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When it comes to driving, not everyone gets the knack of it. Most of us might have driven a car for the first time while we were taking our driving lessons. Among the basics of driving, almost all of us would have been taught that the brake pedal is used to slow down the car.
Of course, brakes are used primarily to slow the car, but there are other ways too. One such way is using the engine. Though it isn't as efficient as using the brake pedal, braking using the engine has got some benefits. Even if you haven't heard about the term 'engine braking', you can be sure that you've done it at some point in time. Here's everything you need to know about Engine Braking!
What does Engine Braking mean?
In petrol or diesel engines, air is sucked into the engine via the intake manifold. The throttle valve opens by pressing the accelerator pedal. Airnow enters the cylinder during the intake stroke when the intake valve opens. Air is required to initiate combustion in the engine.
When you are driving your car and suddenly takes your foot off the accelerator pedal, the throttle valve closes suddenly. The engine will still betrying to suck in air. But since the throttle valve is closed, only a small amount of air reaches the engine. This causes a vacuum to form in the intake manifold. Due to the vacuum, the engine suddenly loses power due to inefficient combustion and the car slows down. Do note that this is for manual transmission cars only.
Is Engine Braking Good Or Bad For The Car?
Contrary to popular belief, engine braking is actually good for your car. Engine braking also gives a better driving experience since it requires some practice to be executed well. Here are the main benefits of engine braking:
- Engine braking, in most situations, avoids the need for applying the brakes. This, in turn, increases the life of the brake pads.
- While going downhill, engine braking helps in making a gradual descent. Constant usage of brakes on a descent will heat up the discs/drums and brake pads. This will cause brake fading.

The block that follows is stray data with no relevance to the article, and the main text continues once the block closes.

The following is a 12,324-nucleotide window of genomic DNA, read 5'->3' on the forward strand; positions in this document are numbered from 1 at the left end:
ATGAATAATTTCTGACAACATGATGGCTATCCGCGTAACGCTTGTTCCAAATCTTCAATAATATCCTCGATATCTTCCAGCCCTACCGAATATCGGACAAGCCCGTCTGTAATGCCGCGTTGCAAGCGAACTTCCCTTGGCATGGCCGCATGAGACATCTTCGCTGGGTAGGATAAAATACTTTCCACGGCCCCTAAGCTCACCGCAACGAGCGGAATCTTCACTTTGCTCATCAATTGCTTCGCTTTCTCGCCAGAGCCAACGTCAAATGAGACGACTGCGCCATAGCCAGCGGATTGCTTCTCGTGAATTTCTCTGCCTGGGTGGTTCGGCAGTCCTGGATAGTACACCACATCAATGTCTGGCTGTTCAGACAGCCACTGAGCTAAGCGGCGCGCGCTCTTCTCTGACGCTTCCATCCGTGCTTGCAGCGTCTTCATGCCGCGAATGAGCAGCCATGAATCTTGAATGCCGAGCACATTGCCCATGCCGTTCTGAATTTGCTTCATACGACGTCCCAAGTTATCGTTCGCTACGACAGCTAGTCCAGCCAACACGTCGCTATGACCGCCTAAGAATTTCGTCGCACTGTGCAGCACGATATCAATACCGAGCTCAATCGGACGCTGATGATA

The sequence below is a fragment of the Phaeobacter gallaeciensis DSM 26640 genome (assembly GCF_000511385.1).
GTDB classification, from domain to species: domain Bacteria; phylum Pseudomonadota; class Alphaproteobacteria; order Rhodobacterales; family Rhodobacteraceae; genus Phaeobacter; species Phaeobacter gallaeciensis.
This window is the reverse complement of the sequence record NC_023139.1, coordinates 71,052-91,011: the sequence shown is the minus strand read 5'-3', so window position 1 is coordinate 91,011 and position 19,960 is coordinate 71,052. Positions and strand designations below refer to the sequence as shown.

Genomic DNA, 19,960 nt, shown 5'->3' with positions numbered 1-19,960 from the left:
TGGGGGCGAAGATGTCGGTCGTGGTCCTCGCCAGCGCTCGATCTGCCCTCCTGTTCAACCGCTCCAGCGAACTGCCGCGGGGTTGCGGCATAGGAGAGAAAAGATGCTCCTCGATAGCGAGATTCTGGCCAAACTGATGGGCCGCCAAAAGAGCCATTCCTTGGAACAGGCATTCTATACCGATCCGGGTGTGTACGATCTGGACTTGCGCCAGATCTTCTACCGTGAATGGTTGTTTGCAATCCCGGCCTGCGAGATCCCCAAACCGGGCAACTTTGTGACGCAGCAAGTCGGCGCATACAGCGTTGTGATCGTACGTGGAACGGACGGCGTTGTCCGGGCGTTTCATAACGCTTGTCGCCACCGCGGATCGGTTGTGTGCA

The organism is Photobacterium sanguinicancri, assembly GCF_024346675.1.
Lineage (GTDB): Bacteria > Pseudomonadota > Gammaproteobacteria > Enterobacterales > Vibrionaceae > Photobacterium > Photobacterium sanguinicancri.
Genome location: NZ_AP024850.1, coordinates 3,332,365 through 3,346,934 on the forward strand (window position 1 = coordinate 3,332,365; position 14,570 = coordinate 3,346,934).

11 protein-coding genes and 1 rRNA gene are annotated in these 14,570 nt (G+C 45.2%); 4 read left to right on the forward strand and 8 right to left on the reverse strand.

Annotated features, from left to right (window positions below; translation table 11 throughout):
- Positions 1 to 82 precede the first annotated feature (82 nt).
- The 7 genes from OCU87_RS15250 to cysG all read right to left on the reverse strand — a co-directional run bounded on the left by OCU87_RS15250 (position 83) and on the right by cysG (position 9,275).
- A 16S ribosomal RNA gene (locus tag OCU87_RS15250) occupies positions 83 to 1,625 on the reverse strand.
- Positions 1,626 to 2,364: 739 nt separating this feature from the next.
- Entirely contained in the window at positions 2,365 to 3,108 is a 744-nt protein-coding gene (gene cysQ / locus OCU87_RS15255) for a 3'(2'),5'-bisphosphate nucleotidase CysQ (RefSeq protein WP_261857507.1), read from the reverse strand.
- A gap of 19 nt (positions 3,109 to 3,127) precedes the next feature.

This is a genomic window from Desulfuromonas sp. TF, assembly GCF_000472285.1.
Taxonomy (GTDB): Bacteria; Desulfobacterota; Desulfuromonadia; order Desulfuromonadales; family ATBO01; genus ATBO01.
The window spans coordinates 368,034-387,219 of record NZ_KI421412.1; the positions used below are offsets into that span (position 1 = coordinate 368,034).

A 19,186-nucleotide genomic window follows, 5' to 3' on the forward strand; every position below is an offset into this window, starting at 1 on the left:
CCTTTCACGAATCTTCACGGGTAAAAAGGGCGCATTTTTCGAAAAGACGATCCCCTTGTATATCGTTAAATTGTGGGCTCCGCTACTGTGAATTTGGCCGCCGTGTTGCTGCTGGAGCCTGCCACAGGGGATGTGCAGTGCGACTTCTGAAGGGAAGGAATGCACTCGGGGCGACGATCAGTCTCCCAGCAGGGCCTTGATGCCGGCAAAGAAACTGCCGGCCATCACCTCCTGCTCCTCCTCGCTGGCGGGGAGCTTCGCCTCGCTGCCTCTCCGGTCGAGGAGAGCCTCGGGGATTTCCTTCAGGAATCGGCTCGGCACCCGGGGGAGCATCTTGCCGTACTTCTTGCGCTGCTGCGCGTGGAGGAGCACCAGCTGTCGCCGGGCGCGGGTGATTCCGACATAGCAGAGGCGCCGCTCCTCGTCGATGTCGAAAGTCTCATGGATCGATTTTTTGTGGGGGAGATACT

- Engine braking, unlike regular braking, is accompanied by reduced fuel usage. The reason being the closed throttle.
- Since engine braking is initiated just by taking your foot off the accelerator, the car can be controlled by just one foot. This reduces driver fatigue to a good extent.
Precautions To Be Taken While Engine Braking
- Though engine braking slows down the car, it doesn't illuminate the brake light. This means that cars behind you won't know that you are slowing down.
- If you are running on a low gear (engine rpm is noticeably high) and then initiate engine braking, the result won't be that good. The process will cause wear on your clutch and transmission. This is mainly because the transmission has to match the flywheel speed (engine speed) with the wheel speed. This process is also known as clutch braking, and is bad for your car. Often, engine braking is confused with clutch braking.
- Engine braking gradually slows down the car but doesn't stop it. In an emergency situation, forget about engine braking and its advantages. Just press the brake pedals.
Engine Braking In Automatic Transmissions
In automatic transmissions, there is no engine braking as such. Certain automatics allow you to downshift at high speeds. Depending on the car, it will cause wear on the transmission parts. In high-end cars, this wear is prevented by rev-matching. Rev-matching is the process of matching the engine speed with the wheel speed. This avoids chances of clutch wear and wheel lock-up.
Engine Braking In Certain Diesel Engines
Certain diesel engines (mainly trucks) employ engine braking as a separate system. Also called Jacobs Brake or Jake Brake, the mechanism opens the exhaust valves of the engine right after the compression cycle. This releases the compressed air and slows down the engine.
In diesel engines, combustion is initiated by spraying fuel (using a diesel fuel injector) into compressed air present inside the cylinder. When Jake Brake is applied, most of this compressed air is lost and combustion would be weak. This is how the engine loses power and slows down.
Thoughts On Whether Engine Braking Is Good Or Bad For Your Car
Engine braking is one among the hacks and tricks in driving. Execute it well and you end up with better brake pads and fuel economy. Execute it wrong, and get ready to face increased clutch wear. In the worst case, another car might hit yours straight from behind as you didn't illuminate the brake lights while slowing down. But coming to whether engine braking is good or bad, the answer is simple, Engine braking is good for your car!